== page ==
Introduction: Shockable rhythm following pediatric out-of-hospital cardiac arrest (pOHCA) is consistently associated with hospital and short-term survival. Little is known about the relationship between shockable rhythm and long-term outcomes (>1 year) after pOHCA. The aim was to investigate the association between first documented rhythm and long-term outcomes in a pOHCA cohort over 18 years. Methods: All children aged 1 day–18 years who experienced non-traumatic pOHCA between 2002–2019 and were subsequently admitted to the emergency department (ED) or pediatric intensive care unit (PICU) of Erasmus MC-Sophia Children's Hospital were included. Data was abstracted retrospectively from patient files, (ground) ambulance and Helicopter Emergency Medical Service (HEMS) records, and follow-up clinics. Long-term outcome was determined using a Pediatric Cerebral Performance Category (PCPC) score at the longest available follow-up interval through august 2020. The primary outcome measure was survival with favorable neurologic outcome, defined as PCPC 1–2 or no difference between pre- and post-arrest PCPC. The association between first documented rhythm and the primary outcome was calculated in a multivariable regression model. Results: 369 children were admitted, nine children were lost to follow-up. Median age at arrest was age 3.4 (IQR 0.8–9.9) years, 63% were male and 14% had a shockable rhythm (66% non-shockable, 20% unknown or return of spontaneous circulation (ROSC) before emergency medical service (EMS) arrival). In adolescents (aged 12–18 years), 39% had shockable rhythm. 142 (39%) of children survived to hospital discharge. On median follow-up interval of 25 months (IQR 5.1–49.6), 115/142 (81%) of hospital survivors had favorable neurologic outcome. In multivariable analysis, shockable rhythm was associated with survival with favorable long-term neurologic outcome (OR 8.9 [95%CI 3.1–25.9]). Conclusion: In children with pOHCA admitted to ED or PICU shockable rhythm had significantly higher odds of survival with long-term favorable neurologic outcome compared to non-shockable rhythm. Survival to hospital discharge after pOHCA was 39% over the 18-year study period. Of survivors to discharge, 81% had favorable long-term (median 25 months, IQR 5.1–49.6) neurologic outcome. Efforts for improving outcome of pOHCA should focus on early recognition and treatment of shockable pOHCA at scene.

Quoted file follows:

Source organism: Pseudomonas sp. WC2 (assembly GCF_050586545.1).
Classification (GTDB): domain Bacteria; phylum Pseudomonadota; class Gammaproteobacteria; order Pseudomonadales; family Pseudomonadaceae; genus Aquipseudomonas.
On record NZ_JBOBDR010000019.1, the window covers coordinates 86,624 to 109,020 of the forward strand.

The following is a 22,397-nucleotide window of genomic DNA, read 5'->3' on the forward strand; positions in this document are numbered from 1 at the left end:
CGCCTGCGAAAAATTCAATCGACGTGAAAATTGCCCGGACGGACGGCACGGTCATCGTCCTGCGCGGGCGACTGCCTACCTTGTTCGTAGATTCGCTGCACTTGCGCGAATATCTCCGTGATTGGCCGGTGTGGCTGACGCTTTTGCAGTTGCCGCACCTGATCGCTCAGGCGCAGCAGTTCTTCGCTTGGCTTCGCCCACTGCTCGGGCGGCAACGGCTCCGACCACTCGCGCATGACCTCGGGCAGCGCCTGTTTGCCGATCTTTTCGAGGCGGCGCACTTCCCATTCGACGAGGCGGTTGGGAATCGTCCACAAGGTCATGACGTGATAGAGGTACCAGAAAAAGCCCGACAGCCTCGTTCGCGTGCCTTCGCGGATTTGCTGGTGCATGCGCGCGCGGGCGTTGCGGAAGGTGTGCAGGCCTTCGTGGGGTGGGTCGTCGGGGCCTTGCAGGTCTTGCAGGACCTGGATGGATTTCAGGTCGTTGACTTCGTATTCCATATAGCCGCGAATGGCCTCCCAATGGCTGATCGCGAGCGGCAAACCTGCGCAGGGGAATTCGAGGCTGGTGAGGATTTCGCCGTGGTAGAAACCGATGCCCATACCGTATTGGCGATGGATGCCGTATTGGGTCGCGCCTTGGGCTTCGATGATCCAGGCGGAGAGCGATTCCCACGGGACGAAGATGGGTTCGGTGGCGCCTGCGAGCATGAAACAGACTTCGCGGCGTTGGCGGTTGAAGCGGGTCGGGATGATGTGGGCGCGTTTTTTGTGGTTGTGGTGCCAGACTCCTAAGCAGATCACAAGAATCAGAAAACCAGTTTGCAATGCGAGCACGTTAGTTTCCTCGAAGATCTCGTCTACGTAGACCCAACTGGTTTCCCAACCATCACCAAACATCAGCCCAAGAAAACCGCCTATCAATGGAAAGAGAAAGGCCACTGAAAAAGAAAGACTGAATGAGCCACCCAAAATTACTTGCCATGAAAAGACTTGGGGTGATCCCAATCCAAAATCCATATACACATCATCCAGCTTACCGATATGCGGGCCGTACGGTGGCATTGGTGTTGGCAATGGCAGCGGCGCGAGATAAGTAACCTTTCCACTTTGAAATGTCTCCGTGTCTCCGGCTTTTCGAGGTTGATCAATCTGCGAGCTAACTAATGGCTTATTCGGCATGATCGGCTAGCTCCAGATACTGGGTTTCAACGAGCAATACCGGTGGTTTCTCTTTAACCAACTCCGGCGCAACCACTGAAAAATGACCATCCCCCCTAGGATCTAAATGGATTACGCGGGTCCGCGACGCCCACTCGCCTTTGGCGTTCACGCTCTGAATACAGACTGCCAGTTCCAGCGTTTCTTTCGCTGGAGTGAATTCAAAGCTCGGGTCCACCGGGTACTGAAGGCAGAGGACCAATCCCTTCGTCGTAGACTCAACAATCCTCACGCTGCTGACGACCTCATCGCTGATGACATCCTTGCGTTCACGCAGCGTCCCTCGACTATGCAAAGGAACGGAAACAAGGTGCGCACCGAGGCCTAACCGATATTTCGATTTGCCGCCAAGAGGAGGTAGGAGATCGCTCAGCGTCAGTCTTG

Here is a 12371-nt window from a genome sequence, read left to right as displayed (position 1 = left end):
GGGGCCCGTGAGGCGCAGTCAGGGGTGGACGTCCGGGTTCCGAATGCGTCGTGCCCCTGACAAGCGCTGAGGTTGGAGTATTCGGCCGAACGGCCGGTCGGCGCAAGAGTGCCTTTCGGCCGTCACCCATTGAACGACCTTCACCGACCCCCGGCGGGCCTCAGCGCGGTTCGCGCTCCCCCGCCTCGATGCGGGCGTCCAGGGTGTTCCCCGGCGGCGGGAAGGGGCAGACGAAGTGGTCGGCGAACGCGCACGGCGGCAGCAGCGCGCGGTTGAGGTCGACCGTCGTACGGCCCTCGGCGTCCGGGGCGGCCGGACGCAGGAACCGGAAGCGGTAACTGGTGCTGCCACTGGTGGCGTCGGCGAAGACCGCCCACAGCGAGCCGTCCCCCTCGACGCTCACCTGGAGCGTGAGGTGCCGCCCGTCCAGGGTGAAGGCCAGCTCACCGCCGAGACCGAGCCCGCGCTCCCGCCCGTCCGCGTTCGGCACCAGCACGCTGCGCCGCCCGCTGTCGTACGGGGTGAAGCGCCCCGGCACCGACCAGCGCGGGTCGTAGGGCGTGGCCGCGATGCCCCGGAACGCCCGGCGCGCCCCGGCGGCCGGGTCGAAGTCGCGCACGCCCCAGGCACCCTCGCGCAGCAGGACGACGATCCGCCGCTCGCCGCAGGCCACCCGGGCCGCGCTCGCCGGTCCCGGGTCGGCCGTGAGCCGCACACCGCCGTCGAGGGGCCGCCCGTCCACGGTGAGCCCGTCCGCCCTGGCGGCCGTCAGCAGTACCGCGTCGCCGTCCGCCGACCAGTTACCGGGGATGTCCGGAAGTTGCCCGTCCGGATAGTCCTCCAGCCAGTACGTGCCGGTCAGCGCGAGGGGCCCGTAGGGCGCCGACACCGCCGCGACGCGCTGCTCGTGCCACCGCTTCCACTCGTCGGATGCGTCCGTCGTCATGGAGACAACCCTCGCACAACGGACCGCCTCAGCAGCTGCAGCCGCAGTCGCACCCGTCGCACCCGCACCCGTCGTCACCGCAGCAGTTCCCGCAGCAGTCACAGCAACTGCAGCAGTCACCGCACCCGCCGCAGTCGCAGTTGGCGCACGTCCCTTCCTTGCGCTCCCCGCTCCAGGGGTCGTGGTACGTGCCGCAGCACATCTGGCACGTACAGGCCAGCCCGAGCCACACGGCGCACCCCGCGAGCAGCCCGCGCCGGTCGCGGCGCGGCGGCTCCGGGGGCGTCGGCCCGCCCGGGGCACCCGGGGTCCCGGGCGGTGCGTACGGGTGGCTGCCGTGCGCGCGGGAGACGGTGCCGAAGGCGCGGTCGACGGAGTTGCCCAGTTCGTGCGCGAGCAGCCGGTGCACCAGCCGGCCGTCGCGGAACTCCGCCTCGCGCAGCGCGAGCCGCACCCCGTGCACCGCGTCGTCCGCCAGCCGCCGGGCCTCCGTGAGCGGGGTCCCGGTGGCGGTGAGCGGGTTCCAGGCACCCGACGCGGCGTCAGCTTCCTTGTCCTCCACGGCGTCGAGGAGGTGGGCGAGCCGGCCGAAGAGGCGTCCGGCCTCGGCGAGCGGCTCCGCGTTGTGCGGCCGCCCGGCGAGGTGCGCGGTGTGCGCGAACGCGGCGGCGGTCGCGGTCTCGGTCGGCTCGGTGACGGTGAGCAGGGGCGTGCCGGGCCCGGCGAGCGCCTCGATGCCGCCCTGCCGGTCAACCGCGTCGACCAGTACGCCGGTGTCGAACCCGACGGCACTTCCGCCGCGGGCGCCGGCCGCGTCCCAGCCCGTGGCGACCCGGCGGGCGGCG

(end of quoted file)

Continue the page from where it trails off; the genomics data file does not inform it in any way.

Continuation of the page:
|Number of pages||11|
|Early online date||31 May 2021|
|Publication status||Published - 1 Sep 2021|